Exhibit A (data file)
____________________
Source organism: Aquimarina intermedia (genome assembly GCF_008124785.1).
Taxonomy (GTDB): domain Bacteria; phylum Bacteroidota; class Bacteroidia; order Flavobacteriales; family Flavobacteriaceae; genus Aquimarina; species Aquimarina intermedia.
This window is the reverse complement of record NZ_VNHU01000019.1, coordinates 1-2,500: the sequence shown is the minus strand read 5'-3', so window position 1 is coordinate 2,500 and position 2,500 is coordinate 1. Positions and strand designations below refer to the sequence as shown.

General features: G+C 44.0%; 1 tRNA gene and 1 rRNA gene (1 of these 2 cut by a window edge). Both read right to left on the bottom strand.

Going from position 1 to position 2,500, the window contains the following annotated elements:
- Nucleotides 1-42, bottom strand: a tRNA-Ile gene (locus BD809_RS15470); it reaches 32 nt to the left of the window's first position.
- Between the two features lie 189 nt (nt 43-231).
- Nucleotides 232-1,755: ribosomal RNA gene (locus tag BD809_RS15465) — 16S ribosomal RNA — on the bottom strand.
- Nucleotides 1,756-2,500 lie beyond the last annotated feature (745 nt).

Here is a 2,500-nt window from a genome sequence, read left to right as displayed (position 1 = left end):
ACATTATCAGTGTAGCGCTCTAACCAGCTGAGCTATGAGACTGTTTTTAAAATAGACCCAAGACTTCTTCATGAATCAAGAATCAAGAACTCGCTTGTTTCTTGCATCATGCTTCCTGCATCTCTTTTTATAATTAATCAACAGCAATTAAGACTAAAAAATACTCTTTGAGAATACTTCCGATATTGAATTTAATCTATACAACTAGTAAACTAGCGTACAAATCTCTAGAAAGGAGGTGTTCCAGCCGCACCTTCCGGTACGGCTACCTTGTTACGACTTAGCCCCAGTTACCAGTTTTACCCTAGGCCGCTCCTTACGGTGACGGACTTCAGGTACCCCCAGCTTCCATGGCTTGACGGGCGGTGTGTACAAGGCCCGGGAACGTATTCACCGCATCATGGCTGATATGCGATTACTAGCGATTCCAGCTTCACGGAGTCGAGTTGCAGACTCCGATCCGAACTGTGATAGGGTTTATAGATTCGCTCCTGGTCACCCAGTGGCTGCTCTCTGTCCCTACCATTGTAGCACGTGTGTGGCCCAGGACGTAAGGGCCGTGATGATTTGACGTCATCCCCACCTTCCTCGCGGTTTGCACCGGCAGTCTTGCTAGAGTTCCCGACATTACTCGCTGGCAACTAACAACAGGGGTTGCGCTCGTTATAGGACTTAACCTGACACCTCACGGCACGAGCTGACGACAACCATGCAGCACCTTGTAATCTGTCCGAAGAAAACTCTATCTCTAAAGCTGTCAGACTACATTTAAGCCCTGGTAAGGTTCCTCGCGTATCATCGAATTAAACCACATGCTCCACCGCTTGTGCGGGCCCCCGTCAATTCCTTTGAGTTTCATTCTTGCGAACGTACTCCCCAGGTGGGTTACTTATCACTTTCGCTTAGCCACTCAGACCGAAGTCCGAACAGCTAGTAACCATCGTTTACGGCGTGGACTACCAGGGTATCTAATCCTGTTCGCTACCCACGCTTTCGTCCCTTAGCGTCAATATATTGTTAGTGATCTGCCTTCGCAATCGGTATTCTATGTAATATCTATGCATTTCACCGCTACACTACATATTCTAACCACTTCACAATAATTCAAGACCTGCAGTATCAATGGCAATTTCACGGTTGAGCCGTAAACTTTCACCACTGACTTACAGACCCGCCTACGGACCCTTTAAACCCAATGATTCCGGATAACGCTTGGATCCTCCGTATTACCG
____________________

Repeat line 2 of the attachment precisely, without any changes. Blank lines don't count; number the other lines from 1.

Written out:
Taxonomy (GTDB): domain Bacteria; phylum Bacteroidota; class Bacteroidia; order Flavobacteriales; family Flavobacteriaceae; genus Aquimarina; species Aquimarina intermedia.